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Posted (edited)

9 minutes ago, dmc515 said:

1.  That's because you've been conditioned to think free market capitalism and socialism are antithetical.  They're not.  Marx and Engels wrote two influential books on the subject 150 years ago.  There have been plenty others.

2.  Sure.  If you want to differentiate between neo-nazis, the KKK, white supremacists, and "economic nationalists" or what have you by all means do so.  Doesn't change the fact if they're ideology is racist, I'm still going to call it racist.  Just like I would call Mao and Stalin's ideology abject genocide, no matter what they called it.

Right, and see same argument can be used to answer the question why "socialist" is a bad word in many circles today. If individuals adhering to a certain ideology kill tens of millions of people and destroy numerous countries, it will probably get a bit of a sketchy reputation among many persons regardless of what its present day adherents self define as, claim to want, or if they attempt to wash their hands of the crimes of their predecessors or not.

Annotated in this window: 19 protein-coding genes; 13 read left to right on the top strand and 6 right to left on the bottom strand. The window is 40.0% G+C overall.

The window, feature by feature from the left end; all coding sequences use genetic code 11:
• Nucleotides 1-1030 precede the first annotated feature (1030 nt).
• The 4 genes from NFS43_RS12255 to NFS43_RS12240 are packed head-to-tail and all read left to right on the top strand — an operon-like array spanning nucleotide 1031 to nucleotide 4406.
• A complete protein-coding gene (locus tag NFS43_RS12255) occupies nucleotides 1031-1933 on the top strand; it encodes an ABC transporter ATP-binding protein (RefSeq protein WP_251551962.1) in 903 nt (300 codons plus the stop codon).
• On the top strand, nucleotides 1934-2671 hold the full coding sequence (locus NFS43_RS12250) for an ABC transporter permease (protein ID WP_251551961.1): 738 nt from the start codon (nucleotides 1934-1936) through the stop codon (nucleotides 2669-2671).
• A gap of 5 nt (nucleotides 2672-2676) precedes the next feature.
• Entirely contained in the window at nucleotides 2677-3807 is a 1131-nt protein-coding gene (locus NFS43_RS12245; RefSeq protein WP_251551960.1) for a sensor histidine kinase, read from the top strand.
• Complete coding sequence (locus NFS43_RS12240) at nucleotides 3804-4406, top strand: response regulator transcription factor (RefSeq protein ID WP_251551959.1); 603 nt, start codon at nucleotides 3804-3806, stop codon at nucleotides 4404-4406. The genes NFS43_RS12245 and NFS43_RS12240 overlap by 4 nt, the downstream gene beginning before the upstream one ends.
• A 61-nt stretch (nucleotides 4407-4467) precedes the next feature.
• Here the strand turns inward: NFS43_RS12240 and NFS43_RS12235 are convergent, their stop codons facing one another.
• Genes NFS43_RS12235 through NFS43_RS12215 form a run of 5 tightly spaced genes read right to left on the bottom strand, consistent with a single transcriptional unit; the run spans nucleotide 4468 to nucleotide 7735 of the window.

Edited by Khaleesi did nothing wrong

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21 minutes ago, Khaleesi did nothing wrong said:

If we go into what people self define as, though, how many of these Trump supporting "Neo-nazis" or "fascists" actually see or call themselves that?

In public, or in private?

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13 minutes ago, dmc515 said:

Now you're getting it.   Especially considering the party that has either been in the governing coalition or the leading opposition in Germany's party system since World War II is called the Social Democratic Party of Germany.